But somehow it works—the record overflows with emotion. “Radio Free Europe,” the album’s opener and the band’s first single, conveys both longing and a call to action—to what is up to the listener. “Catapult,” with its references to childhood, “ooh, we were little boys / ooh, we were little girls,” and its bouncy refrain, is a heady cocktail of exuberance and nostalgia. And cueing up “Perfect Circle” with the lights off and the ambient noise of nighttime around you is a sure way to get right into your feelings.
Murmur was recorded in the thick of the band’s formative years, a time when they would have been discovering things about themselves, each other, and making music; exploring their own environs, mental, physical, and otherwise. And as such, the lyrics don't seem written so much as retrieved from somewhere deep in Michael Stipe's subconscious. He didn’t quite know what he was on about yet, a fact he’s readily admitted in dozens of interviews over the years. But as with any creative endeavor, he and the rest of the band were making it up as they went along, feeling their way in the dark.
I was surprised to discover when I was researching this essay that, like me, no one in the band was strictly a Southerner. Michael Stipe was an army brat born in Decatur, Georgia who moved around when he was a kid and attended high school in Illinois before returning to attend the University of Georgia in Athens, where the band met. Peter Buck was born in California and moved to Roswell, Georgia when he was 14. Bill Berry was born in Minnesota and landed in Macon, Georgia as a teen, and Mike Mills was also born in California before moving to Georgia at the age of 10.
This is notable because R.E.M. is considered a quintessentially Southern band—when people hear of the town of Athens, the band is often the first they think of. Granted, that their sound was forged on the fertile soil of the storied south and the region’s influence is apparent throughout most of their work, but there’s something revelatory about the knowledge that the boys themselves were largely forged elsewhere. It leads me to a question I find myself asking more and more the older I get: how much of our lives are determined by what we’re exposed to versus what’s inside of us?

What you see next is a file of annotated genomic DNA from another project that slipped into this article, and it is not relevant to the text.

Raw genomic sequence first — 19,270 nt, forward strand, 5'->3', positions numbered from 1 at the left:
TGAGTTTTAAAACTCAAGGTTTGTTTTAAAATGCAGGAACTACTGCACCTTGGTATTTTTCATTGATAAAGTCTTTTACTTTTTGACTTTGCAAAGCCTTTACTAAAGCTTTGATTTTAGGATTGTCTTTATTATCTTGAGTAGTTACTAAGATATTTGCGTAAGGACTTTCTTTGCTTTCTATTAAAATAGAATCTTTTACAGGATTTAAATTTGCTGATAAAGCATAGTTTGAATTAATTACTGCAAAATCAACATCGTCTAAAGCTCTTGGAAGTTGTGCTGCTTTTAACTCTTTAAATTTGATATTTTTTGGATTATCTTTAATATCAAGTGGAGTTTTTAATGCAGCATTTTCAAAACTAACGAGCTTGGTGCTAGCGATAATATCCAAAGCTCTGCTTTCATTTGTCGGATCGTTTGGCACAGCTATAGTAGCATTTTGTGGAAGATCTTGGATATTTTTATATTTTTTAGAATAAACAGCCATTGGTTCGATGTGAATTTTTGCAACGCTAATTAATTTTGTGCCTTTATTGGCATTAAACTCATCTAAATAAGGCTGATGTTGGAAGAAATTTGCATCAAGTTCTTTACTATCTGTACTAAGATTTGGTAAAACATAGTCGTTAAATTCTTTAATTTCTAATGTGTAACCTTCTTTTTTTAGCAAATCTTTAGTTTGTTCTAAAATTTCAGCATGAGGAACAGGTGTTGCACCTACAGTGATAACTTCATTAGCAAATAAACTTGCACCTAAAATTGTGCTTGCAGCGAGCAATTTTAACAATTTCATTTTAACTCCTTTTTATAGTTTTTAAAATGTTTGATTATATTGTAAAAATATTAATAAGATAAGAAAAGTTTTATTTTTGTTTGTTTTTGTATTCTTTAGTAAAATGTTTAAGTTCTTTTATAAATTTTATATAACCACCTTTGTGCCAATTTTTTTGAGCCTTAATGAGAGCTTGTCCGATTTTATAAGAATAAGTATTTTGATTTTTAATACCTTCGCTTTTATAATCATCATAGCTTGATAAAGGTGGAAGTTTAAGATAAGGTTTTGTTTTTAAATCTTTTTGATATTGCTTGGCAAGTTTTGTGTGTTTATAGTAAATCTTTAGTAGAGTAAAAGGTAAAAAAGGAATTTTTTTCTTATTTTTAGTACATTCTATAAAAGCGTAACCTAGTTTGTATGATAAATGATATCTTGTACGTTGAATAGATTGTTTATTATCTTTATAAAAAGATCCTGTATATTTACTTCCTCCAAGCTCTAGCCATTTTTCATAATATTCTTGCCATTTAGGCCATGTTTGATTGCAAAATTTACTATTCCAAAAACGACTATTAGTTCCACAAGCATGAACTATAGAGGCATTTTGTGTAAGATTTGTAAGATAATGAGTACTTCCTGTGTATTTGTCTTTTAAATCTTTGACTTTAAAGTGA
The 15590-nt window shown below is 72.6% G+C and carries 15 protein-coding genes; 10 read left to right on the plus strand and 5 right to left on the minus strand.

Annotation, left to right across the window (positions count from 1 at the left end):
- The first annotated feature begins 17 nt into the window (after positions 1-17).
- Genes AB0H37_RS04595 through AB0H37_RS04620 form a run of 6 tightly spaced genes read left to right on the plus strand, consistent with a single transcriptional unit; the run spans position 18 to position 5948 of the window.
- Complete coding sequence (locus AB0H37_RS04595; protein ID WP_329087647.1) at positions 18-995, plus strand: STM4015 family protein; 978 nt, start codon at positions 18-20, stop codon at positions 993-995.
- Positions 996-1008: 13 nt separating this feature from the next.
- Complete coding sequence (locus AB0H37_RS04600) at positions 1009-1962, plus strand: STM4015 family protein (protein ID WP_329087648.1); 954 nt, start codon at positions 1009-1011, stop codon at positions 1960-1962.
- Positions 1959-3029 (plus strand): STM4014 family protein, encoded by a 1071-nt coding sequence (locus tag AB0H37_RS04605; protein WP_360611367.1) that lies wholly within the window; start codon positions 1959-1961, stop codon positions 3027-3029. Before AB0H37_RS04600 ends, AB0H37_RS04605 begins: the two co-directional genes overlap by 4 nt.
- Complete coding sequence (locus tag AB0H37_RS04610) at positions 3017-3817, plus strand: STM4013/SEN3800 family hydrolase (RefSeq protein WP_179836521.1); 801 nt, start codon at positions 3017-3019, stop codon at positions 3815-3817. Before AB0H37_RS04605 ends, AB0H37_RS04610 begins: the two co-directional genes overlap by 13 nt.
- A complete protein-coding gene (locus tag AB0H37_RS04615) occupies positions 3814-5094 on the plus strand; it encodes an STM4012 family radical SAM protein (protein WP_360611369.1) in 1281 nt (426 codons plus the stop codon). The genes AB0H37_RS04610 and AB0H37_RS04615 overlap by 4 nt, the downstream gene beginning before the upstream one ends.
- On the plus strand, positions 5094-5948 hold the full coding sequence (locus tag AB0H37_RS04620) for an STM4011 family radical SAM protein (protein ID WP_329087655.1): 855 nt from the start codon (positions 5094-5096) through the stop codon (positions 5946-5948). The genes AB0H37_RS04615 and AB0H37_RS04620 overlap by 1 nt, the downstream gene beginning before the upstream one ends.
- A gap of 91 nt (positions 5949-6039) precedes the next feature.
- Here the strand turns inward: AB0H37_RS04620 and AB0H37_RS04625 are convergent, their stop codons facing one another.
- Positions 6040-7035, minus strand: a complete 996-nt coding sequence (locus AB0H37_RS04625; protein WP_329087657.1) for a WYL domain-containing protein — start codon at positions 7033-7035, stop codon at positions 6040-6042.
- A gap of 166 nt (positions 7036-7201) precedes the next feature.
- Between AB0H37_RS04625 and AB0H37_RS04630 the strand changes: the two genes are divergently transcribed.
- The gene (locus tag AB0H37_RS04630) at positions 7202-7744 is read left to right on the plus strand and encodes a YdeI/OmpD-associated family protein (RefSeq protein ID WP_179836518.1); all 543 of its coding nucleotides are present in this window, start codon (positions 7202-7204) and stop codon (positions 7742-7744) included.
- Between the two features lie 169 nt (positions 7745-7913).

If the band had met anywhere else, would they still have turned out music that has influenced and continues to influence me and *millions* of other musicians and music lovers? If my family had moved to, say, Missouri instead of Georgia, would R.E.M. have struck the chord in my heart that’s still reverberating all these years later? Or would I have stumbled onto another band from, I don’t know, St. Louis, whose oeuvre would have had the same impact? Was it just a function of finding the music that matched the landscape that matched the era that grabbed me? Or something deeper? I’m honestly not sure—but then I also can’t imagine a world where I haven’t sung “Gardening at Night” at the top of my lungs with the windows down dozens of times on Route 316 between Athens and Atlanta, so maybe that’s the answer.
There’s a famous quote attributed to Michelangelo that says, “Every block of stone has a statue inside it and it is the task of the sculptor to discover it.” There’s a not-so-famous quote I came across recently in a novel by Anthony Marra called A Constellation of Vital Phenomena that says, “Perhaps our deepest love is already inscribed within us, so its object doesn’t create a new word but instead allows us to read the one written.” These ring true to me. Lately it seems that in the business of creating art—and in the business of creating ourselves—our influences matter, but it’s the process of uncovering what’s inside that matters most. If you’ll allow me to use kudzu as a metaphor—surely you must have known it would come back at some point—you can choose where you pare the weed back and where you allow it to grow, but there’s not much you can do about what’s underneath it.